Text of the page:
Problems With Children's Water Bottles

Written by melissa gagnon
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Problems With Children's Water Bottles
Kid-friendly water bottles must be spill-proof and easy to sip from. (Hemera Technologies/ Images)

Reusable water bottles are a practical choice for school lunches, trips to the beach and daily use. Using reusable water bottles cuts down on the litter and garbage that puts a strain on the environment. Reusable bottles also save money because they can be filled with filtered tap water rather than buying expensive bottled water. Despite the practicality of reusable bottles, however, there are some common complaints about children's water bottles.

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Harmful chemicals such as Bisphenol A can leech from plastic water bottles into a child's drinking water. Water bottles that are left in strong sunlight or hot cars are especially prone to this problem. BPA is an oestrogen-mimicking chemical and affects children more significantly than adults. Chemicals found in plastics are linked to early onset puberty and cancer. Although many plastic water bottles are now being manufactured BPA-free, be cautious of aluminium or steel bottles that have an inner coating of plastic.


One of the most common complaints parents make about their children's water bottles is leakage. Bottles that are packed in bags, brought to sporting events and used often need to be spill- and leakproof. Often, water bottles for kids begin leaking after several uses. Look for bottles that have tight lids or vacuum seals to prevent leaking. Many children's water bottles have straws, which can leak if the bottle doesn't close with the straw inside. Several manufacturers now make kid-sized water bottles with leak proof lids.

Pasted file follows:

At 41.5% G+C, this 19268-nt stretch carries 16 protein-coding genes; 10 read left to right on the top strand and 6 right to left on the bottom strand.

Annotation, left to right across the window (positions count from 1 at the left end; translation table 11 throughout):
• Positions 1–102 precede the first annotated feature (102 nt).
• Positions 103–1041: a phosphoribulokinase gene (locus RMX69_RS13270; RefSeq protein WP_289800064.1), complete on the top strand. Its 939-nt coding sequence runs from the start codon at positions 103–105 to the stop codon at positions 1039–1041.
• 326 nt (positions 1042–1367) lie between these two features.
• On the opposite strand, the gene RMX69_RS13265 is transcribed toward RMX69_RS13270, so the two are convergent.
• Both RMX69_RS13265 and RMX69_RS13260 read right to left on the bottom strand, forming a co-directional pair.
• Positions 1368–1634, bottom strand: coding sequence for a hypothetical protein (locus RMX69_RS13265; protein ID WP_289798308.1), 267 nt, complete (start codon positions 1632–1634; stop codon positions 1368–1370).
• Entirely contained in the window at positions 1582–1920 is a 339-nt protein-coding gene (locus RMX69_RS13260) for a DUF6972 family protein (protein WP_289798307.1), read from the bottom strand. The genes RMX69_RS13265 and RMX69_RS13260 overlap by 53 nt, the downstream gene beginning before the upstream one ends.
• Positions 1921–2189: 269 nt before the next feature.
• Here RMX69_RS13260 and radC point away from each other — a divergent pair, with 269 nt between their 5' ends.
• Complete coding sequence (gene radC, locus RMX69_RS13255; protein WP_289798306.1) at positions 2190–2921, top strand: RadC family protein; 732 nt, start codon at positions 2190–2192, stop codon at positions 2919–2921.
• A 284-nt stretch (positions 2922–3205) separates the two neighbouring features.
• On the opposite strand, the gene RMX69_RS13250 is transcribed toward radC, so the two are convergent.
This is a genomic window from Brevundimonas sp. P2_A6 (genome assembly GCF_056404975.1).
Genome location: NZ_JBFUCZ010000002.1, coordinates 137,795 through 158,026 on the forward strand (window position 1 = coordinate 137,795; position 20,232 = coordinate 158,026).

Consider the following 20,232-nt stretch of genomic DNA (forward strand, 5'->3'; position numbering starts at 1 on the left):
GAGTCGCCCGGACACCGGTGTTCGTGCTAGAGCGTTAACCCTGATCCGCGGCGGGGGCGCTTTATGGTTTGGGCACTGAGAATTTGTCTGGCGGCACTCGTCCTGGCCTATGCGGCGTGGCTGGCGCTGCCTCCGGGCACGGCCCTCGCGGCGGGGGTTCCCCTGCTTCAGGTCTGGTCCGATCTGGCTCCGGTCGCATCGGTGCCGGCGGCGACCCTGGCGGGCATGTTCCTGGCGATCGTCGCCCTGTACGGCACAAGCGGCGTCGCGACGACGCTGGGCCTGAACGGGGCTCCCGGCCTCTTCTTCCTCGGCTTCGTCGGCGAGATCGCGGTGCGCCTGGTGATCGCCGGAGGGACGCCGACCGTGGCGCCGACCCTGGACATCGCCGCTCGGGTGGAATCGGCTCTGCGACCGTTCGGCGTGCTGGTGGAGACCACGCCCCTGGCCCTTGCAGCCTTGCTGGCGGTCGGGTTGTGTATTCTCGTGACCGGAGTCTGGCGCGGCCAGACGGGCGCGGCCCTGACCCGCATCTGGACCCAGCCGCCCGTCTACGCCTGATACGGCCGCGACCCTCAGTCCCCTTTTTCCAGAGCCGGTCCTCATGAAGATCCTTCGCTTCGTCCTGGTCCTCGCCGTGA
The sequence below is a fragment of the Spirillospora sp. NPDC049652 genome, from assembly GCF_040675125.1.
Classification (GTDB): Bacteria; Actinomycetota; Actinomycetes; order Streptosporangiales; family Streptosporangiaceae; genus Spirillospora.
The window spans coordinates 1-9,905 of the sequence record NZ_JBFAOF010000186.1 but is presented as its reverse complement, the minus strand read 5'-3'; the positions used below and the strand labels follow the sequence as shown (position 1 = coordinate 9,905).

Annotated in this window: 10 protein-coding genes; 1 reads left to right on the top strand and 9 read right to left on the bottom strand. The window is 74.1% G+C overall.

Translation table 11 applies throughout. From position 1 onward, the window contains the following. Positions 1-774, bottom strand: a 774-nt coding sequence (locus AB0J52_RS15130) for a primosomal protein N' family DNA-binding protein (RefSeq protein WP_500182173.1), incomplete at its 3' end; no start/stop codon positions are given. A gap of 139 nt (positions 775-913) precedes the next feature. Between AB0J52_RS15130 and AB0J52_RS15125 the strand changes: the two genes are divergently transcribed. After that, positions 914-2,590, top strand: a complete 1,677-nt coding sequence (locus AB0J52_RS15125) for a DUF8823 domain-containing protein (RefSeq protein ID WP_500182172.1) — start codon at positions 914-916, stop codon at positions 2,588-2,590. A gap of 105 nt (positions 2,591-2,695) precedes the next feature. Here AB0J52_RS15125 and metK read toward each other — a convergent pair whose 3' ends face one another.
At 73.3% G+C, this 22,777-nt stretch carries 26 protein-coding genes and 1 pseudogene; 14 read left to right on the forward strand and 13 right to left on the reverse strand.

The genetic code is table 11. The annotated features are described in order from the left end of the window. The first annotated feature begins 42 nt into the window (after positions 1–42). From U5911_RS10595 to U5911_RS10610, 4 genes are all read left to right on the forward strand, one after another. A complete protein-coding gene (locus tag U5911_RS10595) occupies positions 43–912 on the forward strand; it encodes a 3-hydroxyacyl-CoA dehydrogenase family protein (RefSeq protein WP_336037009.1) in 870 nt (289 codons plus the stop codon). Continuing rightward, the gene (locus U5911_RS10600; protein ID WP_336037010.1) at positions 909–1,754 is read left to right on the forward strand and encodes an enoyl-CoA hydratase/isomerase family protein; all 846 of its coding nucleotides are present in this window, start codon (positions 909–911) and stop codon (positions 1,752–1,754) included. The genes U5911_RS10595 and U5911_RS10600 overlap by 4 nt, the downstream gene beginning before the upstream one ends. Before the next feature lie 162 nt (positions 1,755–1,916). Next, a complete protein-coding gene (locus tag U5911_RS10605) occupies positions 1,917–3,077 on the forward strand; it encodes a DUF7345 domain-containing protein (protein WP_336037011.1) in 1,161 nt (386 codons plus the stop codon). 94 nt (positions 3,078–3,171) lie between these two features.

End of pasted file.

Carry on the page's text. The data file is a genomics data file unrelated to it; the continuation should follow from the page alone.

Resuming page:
Water bottles can get heavy, especially for little hands. Nalgene bottles are great, because they have attached, spill-proof lids and hold a lot of water, but they can get pretty heavy, even in the kid-sized version. Sigg bottles are another sturdy kid-sized bottle, but the stainless steel bottles can be heavy too. Some bottles, including some styles of Sigg, have small opening on the top, so adding ice is a problem. Choose carefully when buying a water bottle for your child. Consider the size of the bottle and how much weight your child is comfortable holding. If you want to add ice to the water, pick a container with a larger opening.


A common complaint heard from kids about their water bottles is that the water gets warm too quickly. Insulation is a key consideration when selecting your child's water bottle. Look for insulation made from chemical-free materials such as kid-sized Thermos bottles. Some water bottles have an inner insulation that does not allow for the bottle to be washed in a dishwasher. Water bottles can get pretty grimy, and some are difficult to clean. Look for bottles that disassemble easily and can be cleaned in the dishwasher.

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